Where Blackness Is Its Own Nation

Where Blackness Is Its Own Nation

"It's a shock, whenever you leave the U.S., to realize how much other people understand that history matters"

Sometimes it feels like I’ve always been surrounded by whiteness.

My mother’s parents integrated our Massachusetts suburb in the late 1940s, and her mother, my grandmother, grew up in 1910s Portsmouth, New Hampshire — a member of a Black community in what has been consistently one of the whitest states in the nation. My grandmother had a phrase for this existence: “The only raisin in the pound cake,” a culinary reference that only reinforces her status as a Black New Englander.

When I was younger, blackness was not a separate nation from these places. It was clearly defined in our living rooms and backyards, during the Black History Month celebrations, and Black student group meetings and Kwanzaa parties, and the NAACP meetings my grandparents held in their home — a whole calendar of activities centered on ensuring that Black communities had space to take root and thrive. Our home was a country that I understood whiteness could maybe visit, maybe break bread in, but never destroy.

It’s a shock, whenever you leave the U.S., to realize how much other people understand that history matters.

That changed for me in high school. I was the only Black girl in my grade and one of two Black students in the class. It was there that I began to feel how you move through whiteness. All the observations you must silence. You learn to acknowledge and honor blackness and resistance in other ways: the famous “nod” when you see another Black person on the street; the very careful posture you adopt when you walk into banks and businesses; the hug you give freely to the new Black person who moves into town, and the carefulness you keep around your body with your white neighbors.

It’s a pose I’ve kept even in Brooklyn, where I now reside. It unbends slightly but is always ready to snap back into place if I happen to spend the night out in some sections of Williamsburg, or as soon as the car I’m traveling in crosses the Connecticut state line.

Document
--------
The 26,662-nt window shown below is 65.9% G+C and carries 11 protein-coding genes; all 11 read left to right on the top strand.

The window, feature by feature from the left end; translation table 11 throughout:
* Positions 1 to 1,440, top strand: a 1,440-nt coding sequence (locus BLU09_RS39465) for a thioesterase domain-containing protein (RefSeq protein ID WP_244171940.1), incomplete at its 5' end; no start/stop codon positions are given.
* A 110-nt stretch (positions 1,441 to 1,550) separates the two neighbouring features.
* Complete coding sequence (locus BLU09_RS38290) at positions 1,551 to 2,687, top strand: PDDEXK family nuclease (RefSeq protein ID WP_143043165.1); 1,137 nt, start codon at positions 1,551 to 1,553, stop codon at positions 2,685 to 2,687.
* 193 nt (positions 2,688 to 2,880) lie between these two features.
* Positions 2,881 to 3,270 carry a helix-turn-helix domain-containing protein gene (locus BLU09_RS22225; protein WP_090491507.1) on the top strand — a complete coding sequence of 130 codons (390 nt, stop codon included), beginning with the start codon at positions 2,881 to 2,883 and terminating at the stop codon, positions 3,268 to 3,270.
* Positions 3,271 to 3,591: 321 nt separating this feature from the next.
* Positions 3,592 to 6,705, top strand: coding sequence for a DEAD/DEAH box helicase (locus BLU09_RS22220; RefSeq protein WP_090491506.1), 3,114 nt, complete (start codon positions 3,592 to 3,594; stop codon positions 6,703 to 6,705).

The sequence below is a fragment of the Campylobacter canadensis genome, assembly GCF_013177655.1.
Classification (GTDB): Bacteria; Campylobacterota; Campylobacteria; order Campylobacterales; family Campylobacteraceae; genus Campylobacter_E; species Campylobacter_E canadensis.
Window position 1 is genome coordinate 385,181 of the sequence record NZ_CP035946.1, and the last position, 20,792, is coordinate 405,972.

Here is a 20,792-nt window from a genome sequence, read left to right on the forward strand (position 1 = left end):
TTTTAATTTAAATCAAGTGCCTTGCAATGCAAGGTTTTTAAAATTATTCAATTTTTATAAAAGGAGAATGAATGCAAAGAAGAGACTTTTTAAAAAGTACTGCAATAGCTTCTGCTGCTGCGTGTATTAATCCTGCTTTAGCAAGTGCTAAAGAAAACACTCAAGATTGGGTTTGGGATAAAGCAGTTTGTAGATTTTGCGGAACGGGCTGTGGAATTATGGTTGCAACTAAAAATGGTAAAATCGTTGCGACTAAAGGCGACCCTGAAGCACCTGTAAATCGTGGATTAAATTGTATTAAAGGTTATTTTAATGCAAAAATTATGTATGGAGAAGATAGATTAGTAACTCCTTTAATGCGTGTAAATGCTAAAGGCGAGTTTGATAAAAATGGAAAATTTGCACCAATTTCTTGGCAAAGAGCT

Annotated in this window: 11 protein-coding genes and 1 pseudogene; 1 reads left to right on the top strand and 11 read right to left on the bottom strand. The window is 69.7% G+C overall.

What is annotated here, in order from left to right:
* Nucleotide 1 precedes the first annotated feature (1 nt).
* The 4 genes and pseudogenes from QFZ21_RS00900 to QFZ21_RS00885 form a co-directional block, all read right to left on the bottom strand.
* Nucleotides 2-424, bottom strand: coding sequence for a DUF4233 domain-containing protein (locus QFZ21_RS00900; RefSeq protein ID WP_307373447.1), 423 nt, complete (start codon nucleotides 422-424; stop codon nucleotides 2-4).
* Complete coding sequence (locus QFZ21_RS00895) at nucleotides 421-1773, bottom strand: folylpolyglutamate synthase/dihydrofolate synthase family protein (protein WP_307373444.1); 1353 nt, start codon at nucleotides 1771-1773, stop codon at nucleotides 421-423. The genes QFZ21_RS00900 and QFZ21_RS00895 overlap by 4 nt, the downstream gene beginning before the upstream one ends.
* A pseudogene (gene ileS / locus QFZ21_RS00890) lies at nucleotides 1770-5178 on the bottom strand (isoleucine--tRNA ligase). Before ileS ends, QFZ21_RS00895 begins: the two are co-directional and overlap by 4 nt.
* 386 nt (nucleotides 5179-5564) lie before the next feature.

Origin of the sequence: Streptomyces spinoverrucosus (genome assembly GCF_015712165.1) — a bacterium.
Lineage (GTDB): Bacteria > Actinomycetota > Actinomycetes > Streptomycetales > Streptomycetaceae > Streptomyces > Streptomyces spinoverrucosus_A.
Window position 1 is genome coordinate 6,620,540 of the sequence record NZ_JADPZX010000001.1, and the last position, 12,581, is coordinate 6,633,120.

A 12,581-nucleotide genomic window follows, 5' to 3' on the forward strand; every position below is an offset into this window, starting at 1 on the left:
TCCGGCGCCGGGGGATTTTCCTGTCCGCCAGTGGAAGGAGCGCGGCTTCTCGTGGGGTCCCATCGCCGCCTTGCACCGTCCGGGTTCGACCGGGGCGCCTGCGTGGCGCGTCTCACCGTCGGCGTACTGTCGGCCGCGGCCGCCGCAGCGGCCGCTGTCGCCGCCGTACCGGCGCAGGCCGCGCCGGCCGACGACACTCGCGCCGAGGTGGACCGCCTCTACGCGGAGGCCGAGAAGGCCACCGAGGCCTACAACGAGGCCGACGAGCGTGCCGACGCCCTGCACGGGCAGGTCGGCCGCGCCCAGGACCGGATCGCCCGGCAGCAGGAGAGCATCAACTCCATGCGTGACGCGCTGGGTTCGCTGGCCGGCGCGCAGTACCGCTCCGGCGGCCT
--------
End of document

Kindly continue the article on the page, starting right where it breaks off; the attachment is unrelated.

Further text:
Last summer, I traveled to Anguilla. It was the first time I’d ever gone to a predominantly black country, and my first time traveling to the Caribbean. The arrival was almost unbearably romantic. The trip requires a boat ride from St. Kitts, across an expanse of water impossibly blue, framed by the islands rising around us.

Anguilla is, as everyone there will tell you, famously a site of resistance. Most everyone I spoke to mentioned this. My first night there, the organizers of the Anguilla Literary Festival, which I was there to attend, told us of the enslaved inhabitants’ resistance; of the Anguillan people famously beating out an occupying force from St. Kitts half a century ago; of the island’s very geography being inhospitable for the crops that drove Caribbean plantation economies. This is a point of pride. People relish the fact that Anguilla has always been less developed than other Caribbean islands, that the descendants of slaves live there and own their own land, that they did not sell off their beaches to luxury hotels or developers like other islands. This means that the woman cleaning your hotel room often owns her own beachfront house a few miles away.

Anguilla is, as everyone there will tell you, famously a site of resistance.

One night, I sat with one of the festival organizers — a Black American — who told me how he first came to Anguilla. It was in the 1970s, and he had been a revolutionary, involved in organizing and movements in New York City, at one point going into exile in Europe. After exile, after imprisonment, he, like many other Black American revolutionaries, had found in Anguilla refuge from surveillance and political persecution. One morning, as I sat by the beach reading, I looked up to see him swimming in a playful race against young men in their twenties, a few children, and some tourists. It was a practice race so it did not matter who won and at the end, everyone tumbled out of the water, out of breath, but laughing. In Anguilla, he had found freedom.

It’s a shock, whenever you leave the U.S., to realize how much other people understand that history matters, to witness how that understanding manifests itself in their conversation, in how they talk of their lives and the world. They move differently, walk differently through the world. In the U.S., people often talk of history as some sort of prison. That to know and remember it, especially the history of oppression, means you are locked in ancient grudges, that you cannot move forward. It’s like that James Baldwin quote about how he pities white people because they are trapped in a history they do not understand, do not even have words for.

But there’s a liberation in having those words, in having a story for yourself, in being able to say, “This is why my life is the way it is. This is how I ended up here.”

In Anguilla, I woke up every morning and walked down the road to a small stretch of beach near my hotel. As I walked, I noticed how the road filled with passing butterflies and how tiny lizards darted all around, a welcome substitution for the rats of New York City sidewalks. When I got to the beach, I was usually the only person there. I realized, after the first morning, with a start, that it was the first time I’d ever experienced having a stretch of beach all to myself. I sat on the white sand and watched baby sharks sidewind through the water, towards the shore. I looked out over the water in front of me and thought I saw, out there, another country, breaking through the mist.

Read more stories from Traveling While Black: On Being Black in First Class by Jamilah Lemieux, Letting My Guard Down as a Solo Black Traveler by Randy Winston, Traveling While Black in Florence by Mateo Askaripour, and Traveling While Black in Colombia by Nneka M. Okona